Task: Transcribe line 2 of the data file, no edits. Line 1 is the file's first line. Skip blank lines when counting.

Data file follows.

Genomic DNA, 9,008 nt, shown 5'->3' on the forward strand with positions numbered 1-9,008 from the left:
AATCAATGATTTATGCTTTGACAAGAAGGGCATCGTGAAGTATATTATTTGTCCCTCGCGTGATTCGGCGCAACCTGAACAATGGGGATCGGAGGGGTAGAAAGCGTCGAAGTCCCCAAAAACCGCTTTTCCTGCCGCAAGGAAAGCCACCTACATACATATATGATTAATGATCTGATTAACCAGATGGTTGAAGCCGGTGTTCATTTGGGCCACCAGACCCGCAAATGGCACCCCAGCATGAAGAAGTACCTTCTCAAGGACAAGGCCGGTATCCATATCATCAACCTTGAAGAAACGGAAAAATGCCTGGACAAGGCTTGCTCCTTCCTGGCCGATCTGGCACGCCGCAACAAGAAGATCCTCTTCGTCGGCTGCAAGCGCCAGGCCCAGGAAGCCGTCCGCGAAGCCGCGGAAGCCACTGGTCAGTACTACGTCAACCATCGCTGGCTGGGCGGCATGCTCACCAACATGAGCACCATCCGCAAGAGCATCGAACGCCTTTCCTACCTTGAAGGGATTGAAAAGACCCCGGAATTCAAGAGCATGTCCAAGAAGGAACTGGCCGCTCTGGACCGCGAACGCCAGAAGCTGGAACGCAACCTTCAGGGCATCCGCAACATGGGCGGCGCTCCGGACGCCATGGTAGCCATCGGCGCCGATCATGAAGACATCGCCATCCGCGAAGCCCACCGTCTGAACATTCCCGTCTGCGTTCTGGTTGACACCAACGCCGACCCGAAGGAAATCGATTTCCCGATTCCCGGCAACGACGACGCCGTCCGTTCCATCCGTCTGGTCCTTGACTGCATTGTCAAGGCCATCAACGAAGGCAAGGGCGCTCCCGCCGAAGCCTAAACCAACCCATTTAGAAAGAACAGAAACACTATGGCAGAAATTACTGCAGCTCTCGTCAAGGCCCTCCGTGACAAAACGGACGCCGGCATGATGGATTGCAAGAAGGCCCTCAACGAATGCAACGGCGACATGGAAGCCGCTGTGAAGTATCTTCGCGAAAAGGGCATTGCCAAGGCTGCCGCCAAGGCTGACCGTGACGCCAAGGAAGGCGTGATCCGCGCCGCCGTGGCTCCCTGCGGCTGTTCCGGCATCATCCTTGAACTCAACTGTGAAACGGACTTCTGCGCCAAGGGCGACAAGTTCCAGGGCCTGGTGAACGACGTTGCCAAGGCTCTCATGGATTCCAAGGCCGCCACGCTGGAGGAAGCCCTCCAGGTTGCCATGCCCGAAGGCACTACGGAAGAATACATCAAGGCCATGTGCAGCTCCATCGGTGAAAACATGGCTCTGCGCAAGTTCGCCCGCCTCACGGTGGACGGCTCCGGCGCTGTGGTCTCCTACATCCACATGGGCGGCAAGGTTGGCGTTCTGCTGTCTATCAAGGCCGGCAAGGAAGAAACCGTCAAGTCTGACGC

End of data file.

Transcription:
AATCAATGATTTATGCTTTGACAAGAAGGGCATCGTGAAGTATATTATTTGTCCCTCGCGTGATTCGGCGCAACCTGAACAATGGGGATCGGAGGGGTAGAAAGCGTCGAAGTCCCCAAAAACCGCTTTTCCTGCCGCAAGGAAAGCCACCTACATACATATATGATTAATGATCTGATTAACCAGATGGTTGAAGCCGGTGTTCATTTGGGCCACCAGACCCGCAAATGGCACCCCAGCATGAAGAAGTACCTTCTCAAGGACAAGGCCGGTATCCATATCATCAACCTTGAAGAAACGGAAAAATGCCTGGACAAGGCTTGCTCCTTCCTGGCCGATCTGGCACGCCGCAACAAGAAGATCCTCTTCGTCGGCTGCAAGCGCCAGGCCCAGGAAGCCGTCCGCGAAGCCGCGGAAGCCACTGGTCAGTACTACGTCAACCATCGCTGGCTGGGCGGCATGCTCACCAACATGAGCACCATCCGCAAGAGCATCGAACGCCTTTCCTACCTTGAAGGGATTGAAAAGACCCCGGAATTCAAGAGCATGTCCAAGAAGGAACTGGCCGCTCTGGACCGCGAACGCCAGAAGCTGGAACGCAACCTTCAGGGCATCCGCAACATGGGCGGCGCTCCGGACGCCATGGTAGCCATCGGCGCCGATCATGAAGACATCGCCATCCGCGAAGCCCACCGTCTGAACATTCCCGTCTGCGTTCTGGTTGACACCAACGCCGACCCGAAGGAAATCGATTTCCCGATTCCCGGCAACGACGACGCCGTCCGTTCCATCCGTCTGGTCCTTGACTGCATTGTCAAGGCCATCAACGAAGGCAAGGGCGCTCCCGCCGAAGCCTAAACCAACCCATTTAGAAAGAACAGAAACACTATGGCAGAAATTACTGCAGCTCTCGTCAAGGCCCTCCGTGACAAAACGGACGCCGGCATGATGGATTGCAAGAAGGCCCTCAACGAATGCAACGGCGACATGGAAGCCGCTGTGAAGTATCTTCGCGAAAAGGGCATTGCCAAGGCTGCCGCCAAGGCTGACCGTGACGCCAAGGAAGGCGTGATCCGCGCCGCCGTGGCTCCCTGCGGCTGTTCCGGCATCATCCTTGAACTCAACTGTGAAACGGACTTCTGCGCCAAGGGCGACAAGTTCCAGGGCCTGGTGAACGACGTTGCCAAGGCTCTCATGGATTCCAAGGCCGCCACGCTGGAGGAAGCCCTCCAGGTTGCCATGCCCGAAGGCACTACGGAAGAATACATCAAGGCCATGTGCAGCTCCATCGGTGAAAACATGGCTCTGCGCAAGTTCGCCCGCCTCACGGTGGACGGCTCCGGCGCTGTGGTCTCCTACATCCACATGGGCGGCAAGGTTGGCGTTCTGCTGTCTATCAAGGCCGGCAAGGAAGAAACCGTCAAGTCTGACGC